Hugh St. Aubyn Malleson

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Lieutenant-Commander Hugh St. Aubyn Malleson, (25 November, 1902 – February, 1997) served in the Royal Navy.

As with many men born c. 1899 or later, his Service Records at The National Archives do not reflect activity between 1931 and 1939 or so.

Life & Career

Malleson was promoted to the rank of Midshipman on 15 May, 1920 and appointed to the battleship King George V. Before 1927, he would also serve in the destroyer Vivacious and the battleship Marlborough.

Malleson was promoted to the rank of Lieutenant on 15 May, 1925.

In November 1927 he took a long signals course at Portsmouth.[1] In 1928, he was appointed to Campbell as wireless and signals officer for the Sixth Destroyer Flotilla.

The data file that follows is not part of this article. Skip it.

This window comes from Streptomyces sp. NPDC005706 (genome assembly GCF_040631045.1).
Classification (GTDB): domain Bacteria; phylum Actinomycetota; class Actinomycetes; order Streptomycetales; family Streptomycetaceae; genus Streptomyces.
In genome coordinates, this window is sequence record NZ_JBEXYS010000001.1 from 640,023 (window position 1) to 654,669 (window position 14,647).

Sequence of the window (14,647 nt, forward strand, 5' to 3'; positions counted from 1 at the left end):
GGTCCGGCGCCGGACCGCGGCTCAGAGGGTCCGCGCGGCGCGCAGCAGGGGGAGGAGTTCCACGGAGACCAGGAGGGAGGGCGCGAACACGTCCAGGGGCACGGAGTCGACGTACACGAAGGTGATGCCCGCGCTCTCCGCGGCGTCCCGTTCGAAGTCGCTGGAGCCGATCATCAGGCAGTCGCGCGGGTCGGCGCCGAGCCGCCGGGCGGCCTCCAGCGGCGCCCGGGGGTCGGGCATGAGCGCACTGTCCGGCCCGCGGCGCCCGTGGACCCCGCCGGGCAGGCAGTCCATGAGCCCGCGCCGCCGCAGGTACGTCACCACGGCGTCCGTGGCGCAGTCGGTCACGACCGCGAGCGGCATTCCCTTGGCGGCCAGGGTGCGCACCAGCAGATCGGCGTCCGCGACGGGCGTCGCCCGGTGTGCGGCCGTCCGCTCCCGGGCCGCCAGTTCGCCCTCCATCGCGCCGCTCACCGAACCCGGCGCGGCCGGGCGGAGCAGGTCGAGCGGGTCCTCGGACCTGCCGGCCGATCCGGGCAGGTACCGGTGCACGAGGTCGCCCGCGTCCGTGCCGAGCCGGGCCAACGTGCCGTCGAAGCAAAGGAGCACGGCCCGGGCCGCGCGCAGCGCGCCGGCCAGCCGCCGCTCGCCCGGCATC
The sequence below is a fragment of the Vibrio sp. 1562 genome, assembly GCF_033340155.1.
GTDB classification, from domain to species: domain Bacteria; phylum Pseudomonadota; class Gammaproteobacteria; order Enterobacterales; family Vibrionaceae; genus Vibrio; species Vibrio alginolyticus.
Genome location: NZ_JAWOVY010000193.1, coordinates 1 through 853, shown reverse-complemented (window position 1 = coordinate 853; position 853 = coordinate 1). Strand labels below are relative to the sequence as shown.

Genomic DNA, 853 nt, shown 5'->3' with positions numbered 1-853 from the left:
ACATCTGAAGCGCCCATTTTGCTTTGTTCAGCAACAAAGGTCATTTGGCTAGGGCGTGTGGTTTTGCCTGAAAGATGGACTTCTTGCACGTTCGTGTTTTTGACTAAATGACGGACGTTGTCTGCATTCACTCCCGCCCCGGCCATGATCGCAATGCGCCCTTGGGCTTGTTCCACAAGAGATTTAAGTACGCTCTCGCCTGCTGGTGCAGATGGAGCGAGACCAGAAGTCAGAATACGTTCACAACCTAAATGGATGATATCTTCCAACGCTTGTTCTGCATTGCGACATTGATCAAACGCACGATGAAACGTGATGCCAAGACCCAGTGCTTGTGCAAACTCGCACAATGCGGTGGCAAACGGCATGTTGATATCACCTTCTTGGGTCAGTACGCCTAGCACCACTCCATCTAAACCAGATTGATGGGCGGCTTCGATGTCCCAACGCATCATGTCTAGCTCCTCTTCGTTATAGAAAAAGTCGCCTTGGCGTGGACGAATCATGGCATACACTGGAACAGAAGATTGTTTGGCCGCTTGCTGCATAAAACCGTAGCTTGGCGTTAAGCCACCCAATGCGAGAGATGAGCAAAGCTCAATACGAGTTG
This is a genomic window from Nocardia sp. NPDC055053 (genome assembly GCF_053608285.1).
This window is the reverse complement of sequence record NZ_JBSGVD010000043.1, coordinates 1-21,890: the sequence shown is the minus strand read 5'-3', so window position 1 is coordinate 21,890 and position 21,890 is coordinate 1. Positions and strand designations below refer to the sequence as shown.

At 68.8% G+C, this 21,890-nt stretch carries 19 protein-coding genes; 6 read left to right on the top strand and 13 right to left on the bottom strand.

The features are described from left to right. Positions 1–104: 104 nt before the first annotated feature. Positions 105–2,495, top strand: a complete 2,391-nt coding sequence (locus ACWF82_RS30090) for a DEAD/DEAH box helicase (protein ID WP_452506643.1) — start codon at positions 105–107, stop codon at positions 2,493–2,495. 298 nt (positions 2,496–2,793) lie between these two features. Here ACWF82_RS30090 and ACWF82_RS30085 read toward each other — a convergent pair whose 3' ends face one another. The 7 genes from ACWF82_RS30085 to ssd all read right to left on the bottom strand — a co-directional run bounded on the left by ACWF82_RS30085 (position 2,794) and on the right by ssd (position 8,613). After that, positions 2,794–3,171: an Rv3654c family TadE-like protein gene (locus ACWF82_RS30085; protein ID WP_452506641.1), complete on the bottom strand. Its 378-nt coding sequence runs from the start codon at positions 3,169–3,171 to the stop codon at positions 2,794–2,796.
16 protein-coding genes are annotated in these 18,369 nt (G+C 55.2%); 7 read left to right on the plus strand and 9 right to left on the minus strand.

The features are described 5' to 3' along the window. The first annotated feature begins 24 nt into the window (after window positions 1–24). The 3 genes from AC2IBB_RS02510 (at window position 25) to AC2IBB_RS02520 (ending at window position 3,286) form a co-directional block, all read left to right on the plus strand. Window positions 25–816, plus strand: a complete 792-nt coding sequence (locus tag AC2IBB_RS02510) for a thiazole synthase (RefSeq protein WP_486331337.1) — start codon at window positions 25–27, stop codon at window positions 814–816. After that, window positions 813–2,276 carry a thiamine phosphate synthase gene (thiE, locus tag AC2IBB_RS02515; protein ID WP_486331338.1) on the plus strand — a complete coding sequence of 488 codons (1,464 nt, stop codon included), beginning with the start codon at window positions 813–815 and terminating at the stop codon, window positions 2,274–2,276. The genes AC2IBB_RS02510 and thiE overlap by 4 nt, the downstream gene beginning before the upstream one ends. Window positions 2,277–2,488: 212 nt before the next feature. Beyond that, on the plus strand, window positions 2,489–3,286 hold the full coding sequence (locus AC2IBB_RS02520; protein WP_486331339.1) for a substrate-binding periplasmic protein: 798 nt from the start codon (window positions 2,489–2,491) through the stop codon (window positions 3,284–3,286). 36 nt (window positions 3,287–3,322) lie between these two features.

Malleson suffered a chest concussion and fractured rib around 1 December, 1930. Oddly, he was declared fit on 10 December.

Appointed to the minesweeper Ross on 30 October, 1932.[2]

Malleson was promoted to the rank of Lieutenant-Commander on 15 May, 1933.[3]

He was placed on the Retired List on 10 December, 1935.[4]

Malleson wrote an essay entitled Two Old Naval Customs That Died Hard (Admiral's stern-walks and submerged torpedo flats) for The Naval Review, 1988 volume 2.

See Also



  1. "Naval Appointments." The Times (London, England), Monday, Nov 07, 1927; pg. 22; Issue 44732.
  2. "Naval Appointments." The Times (London, England), Monday, Oct 17, 1932; pg. 23; Issue 46266.
  3. "Naval Appointments." The Times (London, England), Friday, May 26, 1933; pg. 4; Issue 46454.
  4. "Naval Appointments." The Times (London, England), Wednesday, Dec 11, 1935; pg. 10; Issue 47244.